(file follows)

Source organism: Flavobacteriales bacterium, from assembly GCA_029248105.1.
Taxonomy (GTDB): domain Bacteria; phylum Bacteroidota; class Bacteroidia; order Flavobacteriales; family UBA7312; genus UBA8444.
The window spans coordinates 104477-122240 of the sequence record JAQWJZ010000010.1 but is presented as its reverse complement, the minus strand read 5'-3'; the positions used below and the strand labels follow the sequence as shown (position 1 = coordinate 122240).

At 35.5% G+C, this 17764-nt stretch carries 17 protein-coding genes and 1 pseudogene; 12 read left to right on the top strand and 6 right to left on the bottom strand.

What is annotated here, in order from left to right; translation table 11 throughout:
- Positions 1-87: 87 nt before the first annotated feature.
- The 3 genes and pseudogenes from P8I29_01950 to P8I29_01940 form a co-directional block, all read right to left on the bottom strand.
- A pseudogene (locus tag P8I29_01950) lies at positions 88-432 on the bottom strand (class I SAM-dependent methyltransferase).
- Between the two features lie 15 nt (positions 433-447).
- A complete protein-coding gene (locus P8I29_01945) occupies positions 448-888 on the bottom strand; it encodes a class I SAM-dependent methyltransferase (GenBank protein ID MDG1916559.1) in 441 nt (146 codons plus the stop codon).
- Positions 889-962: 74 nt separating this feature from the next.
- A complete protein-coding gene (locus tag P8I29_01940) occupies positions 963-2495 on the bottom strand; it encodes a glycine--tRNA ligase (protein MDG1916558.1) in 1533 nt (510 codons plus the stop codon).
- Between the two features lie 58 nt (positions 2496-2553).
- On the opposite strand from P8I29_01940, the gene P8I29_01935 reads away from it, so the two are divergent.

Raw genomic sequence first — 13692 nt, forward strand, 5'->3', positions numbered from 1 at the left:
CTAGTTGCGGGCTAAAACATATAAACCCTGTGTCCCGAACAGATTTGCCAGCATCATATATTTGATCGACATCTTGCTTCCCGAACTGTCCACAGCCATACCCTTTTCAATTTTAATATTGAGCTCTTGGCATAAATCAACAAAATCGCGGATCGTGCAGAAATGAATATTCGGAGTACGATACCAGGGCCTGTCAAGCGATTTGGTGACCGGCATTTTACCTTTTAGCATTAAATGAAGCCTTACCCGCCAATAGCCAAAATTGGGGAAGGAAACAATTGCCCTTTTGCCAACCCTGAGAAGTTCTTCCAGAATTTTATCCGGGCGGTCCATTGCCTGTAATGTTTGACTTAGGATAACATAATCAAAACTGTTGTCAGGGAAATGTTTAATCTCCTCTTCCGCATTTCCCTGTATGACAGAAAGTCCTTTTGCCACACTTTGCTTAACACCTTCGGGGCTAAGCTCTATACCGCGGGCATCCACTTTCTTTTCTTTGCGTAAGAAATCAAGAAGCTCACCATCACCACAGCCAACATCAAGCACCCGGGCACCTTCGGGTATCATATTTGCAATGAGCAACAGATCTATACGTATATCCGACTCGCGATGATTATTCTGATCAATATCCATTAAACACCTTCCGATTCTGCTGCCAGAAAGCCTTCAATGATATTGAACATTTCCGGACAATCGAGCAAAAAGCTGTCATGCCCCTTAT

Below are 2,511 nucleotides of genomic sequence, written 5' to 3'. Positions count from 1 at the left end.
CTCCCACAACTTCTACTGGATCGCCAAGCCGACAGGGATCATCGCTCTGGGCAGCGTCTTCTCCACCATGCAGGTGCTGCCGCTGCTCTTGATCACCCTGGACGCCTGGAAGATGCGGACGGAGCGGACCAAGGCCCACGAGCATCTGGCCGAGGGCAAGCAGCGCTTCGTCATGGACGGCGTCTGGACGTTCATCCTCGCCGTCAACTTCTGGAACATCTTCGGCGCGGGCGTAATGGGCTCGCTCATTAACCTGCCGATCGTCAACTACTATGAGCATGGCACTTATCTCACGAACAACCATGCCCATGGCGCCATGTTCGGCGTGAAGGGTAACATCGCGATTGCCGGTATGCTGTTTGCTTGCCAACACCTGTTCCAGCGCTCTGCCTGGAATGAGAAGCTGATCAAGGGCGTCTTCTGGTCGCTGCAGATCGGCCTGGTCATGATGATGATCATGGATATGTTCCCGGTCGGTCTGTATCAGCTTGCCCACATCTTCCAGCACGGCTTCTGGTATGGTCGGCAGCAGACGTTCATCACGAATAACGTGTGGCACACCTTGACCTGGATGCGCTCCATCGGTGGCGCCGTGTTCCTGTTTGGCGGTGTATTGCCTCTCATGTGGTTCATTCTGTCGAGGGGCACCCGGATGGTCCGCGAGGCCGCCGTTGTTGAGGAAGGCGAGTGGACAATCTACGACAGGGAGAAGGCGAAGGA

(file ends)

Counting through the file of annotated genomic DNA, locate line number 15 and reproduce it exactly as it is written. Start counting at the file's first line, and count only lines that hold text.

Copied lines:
Raw genomic sequence first — 13692 nt, forward strand, 5'->3', positions numbered from 1 at the left: